“The majority of council has just blatantly ignored what they want and how they want to see things. So yes, they’ve got a lot done, but it has not been for the betterment of the county or the citizens of the county,” Carter said.
Carter said Preston has done some good, but he’s borrowed money to do some projects and that’s not always a good thing.
Citizens want to see the spending stopped, Carter said.
Carter noted that he has worked on a project that will benefit his constituents.
“In my district, we’re going to get some people some help on their homeowners insurance. We’re getting a substation built, fire department,” Carter said.
“It’s 100 to 150 people affected where they live in a zone where they don’t have any kind of coverage on fire, and they pay the max,” Carter said. Carter said he has been working with Preston on the project.
Fralix owns his own trucking company and has worked in the construction and trucking industries for 40 years. Fralix is a 1974 graduate of Ruffin High School.
He listed several reasons as to why is seeking to be elected.
“Now that I’m retired, I’ve got more time to spend in Bamberg and do more research and hunt up more answers to questions, and try to find some better solutions for the county and help the citizens of this county not get over debt any more than we are already over debt,’’ Fralix said.
“We need to stop spending more than we’re taking in, and we need to find some way the county can bring more industry to the county,” Fralix said.
Fralix feels that his experience serving on his church council, and his frequent attendance at county council meetings over the last few years will be beneficial if he is elected.
If elected, Fralix wants to address the county’s tax issues.
His “number one goal is to make Bamberg County citizens not be the ones that get the credit for having the highest taxes in the state, real estate and automobile taxes, in the state.”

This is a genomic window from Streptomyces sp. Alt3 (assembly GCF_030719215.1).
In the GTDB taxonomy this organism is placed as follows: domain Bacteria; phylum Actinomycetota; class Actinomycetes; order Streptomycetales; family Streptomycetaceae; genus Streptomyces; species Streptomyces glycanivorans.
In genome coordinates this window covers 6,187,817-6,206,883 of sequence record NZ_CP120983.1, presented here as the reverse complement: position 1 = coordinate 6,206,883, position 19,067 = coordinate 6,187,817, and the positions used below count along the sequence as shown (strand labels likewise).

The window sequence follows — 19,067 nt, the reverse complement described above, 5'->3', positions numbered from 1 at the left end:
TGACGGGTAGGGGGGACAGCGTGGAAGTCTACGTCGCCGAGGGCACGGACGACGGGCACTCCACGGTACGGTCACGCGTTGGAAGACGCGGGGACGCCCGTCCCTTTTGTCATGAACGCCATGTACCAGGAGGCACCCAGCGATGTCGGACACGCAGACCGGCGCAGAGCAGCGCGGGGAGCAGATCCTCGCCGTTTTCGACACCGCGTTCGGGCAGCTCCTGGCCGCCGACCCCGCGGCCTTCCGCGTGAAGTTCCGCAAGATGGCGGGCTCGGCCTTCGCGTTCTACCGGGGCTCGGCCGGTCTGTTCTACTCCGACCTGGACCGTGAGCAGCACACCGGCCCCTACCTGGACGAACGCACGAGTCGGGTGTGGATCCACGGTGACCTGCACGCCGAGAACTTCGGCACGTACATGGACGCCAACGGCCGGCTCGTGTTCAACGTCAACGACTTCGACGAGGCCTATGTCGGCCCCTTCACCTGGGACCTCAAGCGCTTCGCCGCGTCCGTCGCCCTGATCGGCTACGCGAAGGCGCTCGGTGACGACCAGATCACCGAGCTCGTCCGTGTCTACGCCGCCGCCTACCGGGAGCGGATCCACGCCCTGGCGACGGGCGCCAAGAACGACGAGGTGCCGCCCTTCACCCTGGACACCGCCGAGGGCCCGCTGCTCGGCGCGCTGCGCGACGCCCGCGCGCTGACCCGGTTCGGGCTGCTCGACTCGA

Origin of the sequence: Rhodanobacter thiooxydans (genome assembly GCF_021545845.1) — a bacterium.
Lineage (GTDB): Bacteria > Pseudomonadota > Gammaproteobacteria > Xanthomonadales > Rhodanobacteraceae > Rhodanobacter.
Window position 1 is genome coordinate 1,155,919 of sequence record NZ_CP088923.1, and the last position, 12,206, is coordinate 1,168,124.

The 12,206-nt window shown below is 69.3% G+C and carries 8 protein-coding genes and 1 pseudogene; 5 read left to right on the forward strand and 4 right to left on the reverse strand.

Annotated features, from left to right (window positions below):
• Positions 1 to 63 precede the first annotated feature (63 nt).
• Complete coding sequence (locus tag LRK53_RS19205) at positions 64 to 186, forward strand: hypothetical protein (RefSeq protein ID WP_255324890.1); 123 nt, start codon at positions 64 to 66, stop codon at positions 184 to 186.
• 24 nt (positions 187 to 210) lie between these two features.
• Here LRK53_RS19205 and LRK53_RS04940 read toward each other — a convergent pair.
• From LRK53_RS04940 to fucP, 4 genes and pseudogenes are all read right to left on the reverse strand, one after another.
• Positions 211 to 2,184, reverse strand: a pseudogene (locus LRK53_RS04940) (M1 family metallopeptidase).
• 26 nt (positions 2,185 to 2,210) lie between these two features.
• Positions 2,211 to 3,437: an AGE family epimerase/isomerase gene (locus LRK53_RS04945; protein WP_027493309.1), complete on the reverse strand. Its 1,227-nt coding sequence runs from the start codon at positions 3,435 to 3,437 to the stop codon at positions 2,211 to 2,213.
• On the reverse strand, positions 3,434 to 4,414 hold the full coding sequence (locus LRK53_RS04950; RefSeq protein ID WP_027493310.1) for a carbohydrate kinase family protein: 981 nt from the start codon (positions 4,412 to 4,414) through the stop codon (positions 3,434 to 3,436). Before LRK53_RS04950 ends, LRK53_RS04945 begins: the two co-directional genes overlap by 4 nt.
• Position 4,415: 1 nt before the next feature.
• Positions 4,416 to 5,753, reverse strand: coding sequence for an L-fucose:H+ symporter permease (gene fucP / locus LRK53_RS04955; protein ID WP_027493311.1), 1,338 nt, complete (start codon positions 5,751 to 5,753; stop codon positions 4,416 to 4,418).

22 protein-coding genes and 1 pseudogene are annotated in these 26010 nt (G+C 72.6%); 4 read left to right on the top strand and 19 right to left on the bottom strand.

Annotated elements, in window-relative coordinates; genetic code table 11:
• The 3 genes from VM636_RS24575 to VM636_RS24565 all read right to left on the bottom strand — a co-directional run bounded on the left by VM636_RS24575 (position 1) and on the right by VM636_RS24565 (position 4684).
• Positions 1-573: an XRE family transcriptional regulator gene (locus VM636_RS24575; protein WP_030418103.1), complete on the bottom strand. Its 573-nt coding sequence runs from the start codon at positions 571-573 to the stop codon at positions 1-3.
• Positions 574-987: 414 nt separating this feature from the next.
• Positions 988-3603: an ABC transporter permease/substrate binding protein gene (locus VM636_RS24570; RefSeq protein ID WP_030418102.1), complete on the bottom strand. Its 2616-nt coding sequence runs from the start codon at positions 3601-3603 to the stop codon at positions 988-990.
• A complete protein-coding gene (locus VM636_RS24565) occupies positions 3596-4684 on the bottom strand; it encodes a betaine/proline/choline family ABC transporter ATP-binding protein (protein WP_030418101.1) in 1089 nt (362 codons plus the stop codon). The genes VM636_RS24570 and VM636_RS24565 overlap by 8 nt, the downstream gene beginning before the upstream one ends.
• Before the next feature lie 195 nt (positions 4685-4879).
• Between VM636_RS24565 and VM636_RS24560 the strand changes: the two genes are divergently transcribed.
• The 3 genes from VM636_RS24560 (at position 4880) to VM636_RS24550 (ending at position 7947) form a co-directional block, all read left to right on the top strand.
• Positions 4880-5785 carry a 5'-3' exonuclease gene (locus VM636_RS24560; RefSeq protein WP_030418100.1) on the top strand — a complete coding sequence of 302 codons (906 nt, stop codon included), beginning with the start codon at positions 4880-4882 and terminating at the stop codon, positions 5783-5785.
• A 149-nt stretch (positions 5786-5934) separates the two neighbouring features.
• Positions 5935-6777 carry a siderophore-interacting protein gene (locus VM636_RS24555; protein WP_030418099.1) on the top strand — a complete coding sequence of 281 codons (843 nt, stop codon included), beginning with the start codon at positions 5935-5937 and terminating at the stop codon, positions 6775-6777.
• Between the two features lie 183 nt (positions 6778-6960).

“Try to curb some of the excess spending that the county is doing, and to find more ways to bring more industry into the county,” Fralix said.
He said, “I don’t think there’s much that can be done in the short-term about the major tax burden on the county. The major tax burden on the county is the schools, but there is a lot of unnecessary spending.
“There’s a couple of the highest-price people that the county pays that I don’t think we’re getting our money’s worth out of them, and maybe we could find somebody that can do the job just as well for less money.”
Fralix doesn’t think the current council has done a good job keeping citizens informed about what is happening in the county.
“I think county council, the majority of them, do whatever Mr. Preston said and went with it,” Fralix said.
“I think he’s a very knowledgeable man and he’s led the county to do what he wanted. I don’t think he’s always been completely the best for the county. I think we are paying him too much for what we are getting, and also I think if you’re the head man in the county, you ought to spend at least a 40 hours a week in the county,” he said.
Contact the writer: firstname.lastname@example.org or 803-596-6530.